Californians Who Can’t Read: A TIMES PUBLICE SERVICE REPORT : The Hard-Won Freedom of the New Reader

Dianna Swenson didn’t enter the first grade until she was almost 8 years old. She was born in California, but her parents moved to Mexico when she was 2 and didn’t return to California until five years later. Swenson had not attended school in Mexico, and, while she could speak Spanish fluently, her English-speaking skills were not as good.

For Swenson, school was a disjointed series of classrooms and teachers. She says, “My parents moved a lot. Every couple of years we moved to a different area and I went to a different school. And the teachers tried to teach me speed reading when I hadn’t even learned to read yet. I was totally frustrated.” Both of Swenson’s parents were high school dropouts, and, as she says, “Education was not in the foreground for them.”

Moving through the school system, Swenson, like many non-readers, quckly learned how to bluff her way through tests and written compositions. As she says, “Nobody is totally illiterate. I could read a little bit.” Sometimes her classmates helped her. When she had to write a paper, she copied word for word articles in books and magazines. Adept at memorizing, she used that skill to compensate for her inability to read. Oftentimes, if she told teachers that she couldn’t take a test because she couldn’t read, they told her to “mark the boxes and do the best you can.”

According to Swenson, “I never caused any trouble in school. All the teachers liked me. I mostly kept quiet and they did not pay much attention to me. When I was a sophomore in high school, they finally decided that I couldn’t read and put me in what they called an educationally handicapped class.” The special class, however, did little to improve her reading.


Swenson did graduate from a high school in Southern California, but her reading problem has been a constant source of stress and anxiety. “I always knew there was something I missed that everybody else got--so there had to be something wrong with me,” she says.

Like may people with reading problems, Swenson bristles at the word “illiterate.” She states, “Being illiterate is like a stigma--you put the label on somebody and it means ignorant--underlined. That’s not the way it is. I’m not ignorant; I was a non-reader.”

Finding a Program

Divorced and the mother of two children, Swenson has been a painter for eight years. For the last three of those years she has been employed by the Santa Ana school district.


After trying numerous reading programs, she contacted the Newhope branch of the Santa Ana Public Library Literacy Services. For two years she has attended class twice a week in the evenings.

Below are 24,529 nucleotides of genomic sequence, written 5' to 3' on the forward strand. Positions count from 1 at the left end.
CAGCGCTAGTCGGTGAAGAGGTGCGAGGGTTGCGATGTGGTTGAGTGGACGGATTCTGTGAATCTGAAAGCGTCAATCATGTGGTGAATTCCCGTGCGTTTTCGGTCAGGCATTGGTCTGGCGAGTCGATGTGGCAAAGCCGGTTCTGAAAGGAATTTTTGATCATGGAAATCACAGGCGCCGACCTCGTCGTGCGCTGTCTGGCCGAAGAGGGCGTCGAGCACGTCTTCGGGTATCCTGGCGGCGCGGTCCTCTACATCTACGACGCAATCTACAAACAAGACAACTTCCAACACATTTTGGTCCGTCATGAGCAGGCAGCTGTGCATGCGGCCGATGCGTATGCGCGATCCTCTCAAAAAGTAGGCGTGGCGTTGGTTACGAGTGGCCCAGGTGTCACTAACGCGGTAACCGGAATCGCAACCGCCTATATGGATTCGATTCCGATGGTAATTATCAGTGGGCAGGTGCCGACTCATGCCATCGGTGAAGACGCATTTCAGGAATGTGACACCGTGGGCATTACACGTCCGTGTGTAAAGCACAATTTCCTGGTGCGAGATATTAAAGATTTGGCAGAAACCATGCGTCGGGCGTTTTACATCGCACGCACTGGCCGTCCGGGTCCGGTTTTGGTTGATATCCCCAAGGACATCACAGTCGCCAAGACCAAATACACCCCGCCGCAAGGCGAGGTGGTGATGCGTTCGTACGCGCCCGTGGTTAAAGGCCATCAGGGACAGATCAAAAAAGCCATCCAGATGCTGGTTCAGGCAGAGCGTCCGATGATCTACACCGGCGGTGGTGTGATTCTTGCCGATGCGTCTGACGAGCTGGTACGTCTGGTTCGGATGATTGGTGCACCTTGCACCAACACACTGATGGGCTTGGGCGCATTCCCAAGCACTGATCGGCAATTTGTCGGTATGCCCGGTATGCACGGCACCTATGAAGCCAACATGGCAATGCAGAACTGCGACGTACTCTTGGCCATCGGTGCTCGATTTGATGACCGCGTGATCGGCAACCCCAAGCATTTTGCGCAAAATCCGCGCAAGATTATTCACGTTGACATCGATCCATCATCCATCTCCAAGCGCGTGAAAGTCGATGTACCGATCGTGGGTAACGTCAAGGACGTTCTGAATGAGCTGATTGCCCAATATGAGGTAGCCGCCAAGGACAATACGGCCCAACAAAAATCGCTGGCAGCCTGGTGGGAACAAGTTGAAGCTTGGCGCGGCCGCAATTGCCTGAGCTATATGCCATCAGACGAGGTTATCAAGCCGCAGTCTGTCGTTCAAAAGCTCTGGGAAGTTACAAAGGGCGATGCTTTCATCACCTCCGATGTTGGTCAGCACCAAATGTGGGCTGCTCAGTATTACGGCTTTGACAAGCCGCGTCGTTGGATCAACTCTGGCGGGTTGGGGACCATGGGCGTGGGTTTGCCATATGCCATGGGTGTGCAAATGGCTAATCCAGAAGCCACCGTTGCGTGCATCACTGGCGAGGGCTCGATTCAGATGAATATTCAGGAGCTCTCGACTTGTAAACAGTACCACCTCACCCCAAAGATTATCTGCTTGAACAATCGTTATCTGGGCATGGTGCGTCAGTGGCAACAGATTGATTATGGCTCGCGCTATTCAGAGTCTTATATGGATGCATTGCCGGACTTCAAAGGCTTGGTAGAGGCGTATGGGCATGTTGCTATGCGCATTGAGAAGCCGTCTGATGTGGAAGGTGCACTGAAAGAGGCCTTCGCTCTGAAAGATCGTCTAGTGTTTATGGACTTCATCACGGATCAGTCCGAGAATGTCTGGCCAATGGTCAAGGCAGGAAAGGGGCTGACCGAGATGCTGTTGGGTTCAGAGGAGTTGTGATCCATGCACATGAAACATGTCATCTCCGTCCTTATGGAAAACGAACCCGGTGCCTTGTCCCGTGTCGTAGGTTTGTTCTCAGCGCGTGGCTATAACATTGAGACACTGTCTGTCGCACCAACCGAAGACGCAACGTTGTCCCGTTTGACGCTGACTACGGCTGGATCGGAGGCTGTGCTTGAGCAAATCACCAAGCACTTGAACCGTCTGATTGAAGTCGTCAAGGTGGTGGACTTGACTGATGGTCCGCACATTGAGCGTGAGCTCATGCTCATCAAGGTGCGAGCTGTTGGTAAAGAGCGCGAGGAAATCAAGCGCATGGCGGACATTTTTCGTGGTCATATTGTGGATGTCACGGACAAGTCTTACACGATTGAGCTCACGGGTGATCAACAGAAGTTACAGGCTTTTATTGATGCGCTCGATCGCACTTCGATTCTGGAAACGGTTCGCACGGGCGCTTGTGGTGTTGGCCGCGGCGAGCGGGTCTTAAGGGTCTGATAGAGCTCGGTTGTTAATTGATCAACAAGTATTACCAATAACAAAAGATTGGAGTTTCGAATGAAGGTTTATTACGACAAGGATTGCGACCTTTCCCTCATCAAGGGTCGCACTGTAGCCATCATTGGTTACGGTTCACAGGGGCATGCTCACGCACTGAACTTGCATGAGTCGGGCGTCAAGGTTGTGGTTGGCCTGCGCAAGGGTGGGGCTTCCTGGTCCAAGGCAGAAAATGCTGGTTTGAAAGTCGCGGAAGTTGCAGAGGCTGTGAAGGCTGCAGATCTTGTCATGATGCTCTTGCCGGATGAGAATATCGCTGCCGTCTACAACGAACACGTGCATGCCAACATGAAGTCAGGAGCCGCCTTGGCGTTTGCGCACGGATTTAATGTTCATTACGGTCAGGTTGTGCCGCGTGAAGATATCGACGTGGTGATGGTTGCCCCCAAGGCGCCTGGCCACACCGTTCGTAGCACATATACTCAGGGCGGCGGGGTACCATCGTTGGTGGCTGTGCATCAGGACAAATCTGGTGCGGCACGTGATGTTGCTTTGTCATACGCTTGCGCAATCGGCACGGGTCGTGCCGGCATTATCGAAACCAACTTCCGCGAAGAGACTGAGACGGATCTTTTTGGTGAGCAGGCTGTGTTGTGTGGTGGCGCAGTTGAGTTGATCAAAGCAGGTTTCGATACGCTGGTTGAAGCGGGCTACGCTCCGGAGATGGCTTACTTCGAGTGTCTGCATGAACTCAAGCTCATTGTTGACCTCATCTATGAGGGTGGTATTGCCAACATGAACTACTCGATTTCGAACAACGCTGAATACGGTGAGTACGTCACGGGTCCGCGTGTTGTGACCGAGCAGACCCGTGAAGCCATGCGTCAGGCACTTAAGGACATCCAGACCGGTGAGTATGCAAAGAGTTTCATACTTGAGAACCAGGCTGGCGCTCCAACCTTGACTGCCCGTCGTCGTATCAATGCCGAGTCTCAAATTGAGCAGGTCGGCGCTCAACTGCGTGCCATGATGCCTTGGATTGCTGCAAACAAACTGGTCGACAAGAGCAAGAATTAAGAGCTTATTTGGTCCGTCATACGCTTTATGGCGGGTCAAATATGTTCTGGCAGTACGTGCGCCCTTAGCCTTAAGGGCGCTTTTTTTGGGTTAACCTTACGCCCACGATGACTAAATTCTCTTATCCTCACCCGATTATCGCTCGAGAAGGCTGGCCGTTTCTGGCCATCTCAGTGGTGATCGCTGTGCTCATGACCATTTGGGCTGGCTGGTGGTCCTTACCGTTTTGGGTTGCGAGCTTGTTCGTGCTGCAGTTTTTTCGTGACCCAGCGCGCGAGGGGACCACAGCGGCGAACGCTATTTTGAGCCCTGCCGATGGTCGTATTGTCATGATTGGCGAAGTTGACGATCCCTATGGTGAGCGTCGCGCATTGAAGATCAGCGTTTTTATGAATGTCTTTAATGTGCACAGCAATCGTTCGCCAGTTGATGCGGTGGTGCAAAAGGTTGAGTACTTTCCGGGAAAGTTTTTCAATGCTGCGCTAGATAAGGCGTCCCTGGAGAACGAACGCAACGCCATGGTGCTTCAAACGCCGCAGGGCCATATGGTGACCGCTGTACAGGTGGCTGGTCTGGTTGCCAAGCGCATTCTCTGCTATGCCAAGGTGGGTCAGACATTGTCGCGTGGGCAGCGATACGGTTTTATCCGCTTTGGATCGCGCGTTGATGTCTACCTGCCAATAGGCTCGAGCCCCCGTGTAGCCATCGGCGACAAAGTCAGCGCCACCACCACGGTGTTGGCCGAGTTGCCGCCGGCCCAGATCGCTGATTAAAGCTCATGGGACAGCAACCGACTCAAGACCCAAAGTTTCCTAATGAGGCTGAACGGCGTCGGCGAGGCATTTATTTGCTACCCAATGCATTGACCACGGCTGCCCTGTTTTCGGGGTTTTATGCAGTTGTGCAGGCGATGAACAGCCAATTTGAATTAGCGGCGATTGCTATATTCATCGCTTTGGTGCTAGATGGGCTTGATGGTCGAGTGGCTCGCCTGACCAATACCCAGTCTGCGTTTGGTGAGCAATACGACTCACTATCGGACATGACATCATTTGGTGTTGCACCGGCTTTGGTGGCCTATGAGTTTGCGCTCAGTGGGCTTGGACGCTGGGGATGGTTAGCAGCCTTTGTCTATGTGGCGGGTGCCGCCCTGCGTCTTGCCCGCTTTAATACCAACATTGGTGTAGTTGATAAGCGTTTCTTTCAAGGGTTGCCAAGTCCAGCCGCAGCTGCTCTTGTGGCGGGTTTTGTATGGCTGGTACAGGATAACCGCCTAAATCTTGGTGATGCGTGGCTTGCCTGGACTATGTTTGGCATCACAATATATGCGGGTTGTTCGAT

When she first entered the program, Swenson was asked what she wanted to read. Her answer was, “I don’t know because I have never been able to read.” Apprehensive about the possibility of failing yet another reading program, she admits to having her doubts about whether or not the program would work. “I was like a mouse waiting for somebody to say boo so I could run away,” she claims.

Swenson’s reading and writing skills have significantly altered her life. Now she can help her children with their homework. She reads the menus in restaurants, picks up the newspaper, and feels more confident when driving on the freeways. Previously relegated to an all-cash world, she now has her own checking and savings accounts, as well as a few credit cards. Recently, she renewed her driver’s license by taking the written exam instead of the oral one. She was able to understand the paperwork when she bought a new car and refinanced her home. Last year Swenson voted for the first time.

As she continues in the reading program, Swenson plans to enroll in a computer class at a nearby college. Now that she is divorced, she is responsible for keeping track of all the household expenses and doing her annual tax return. In addition, her children have a computer at home and she wants to be able to work with them on it.


Going Public

Swenson has been a guest at several literacy conferences and has been featured in a local television documentary. Going public with her story hasn’t been easy, but Swenson hopes that she can help to bring other students into literacy programs. Also, she talks to many of the new students entering her program at the library. And she wrote a letter to Governor George Deukmejian, asking him to continue funding for literacy programs in California.

According to Swenson, she will keep moving forward. She says, “Whether or not I ever become anything but a painter--that doesn’t matter. But the point is--I now have a choice and that’s number one. Reading has givewn me options I didn’t have before.”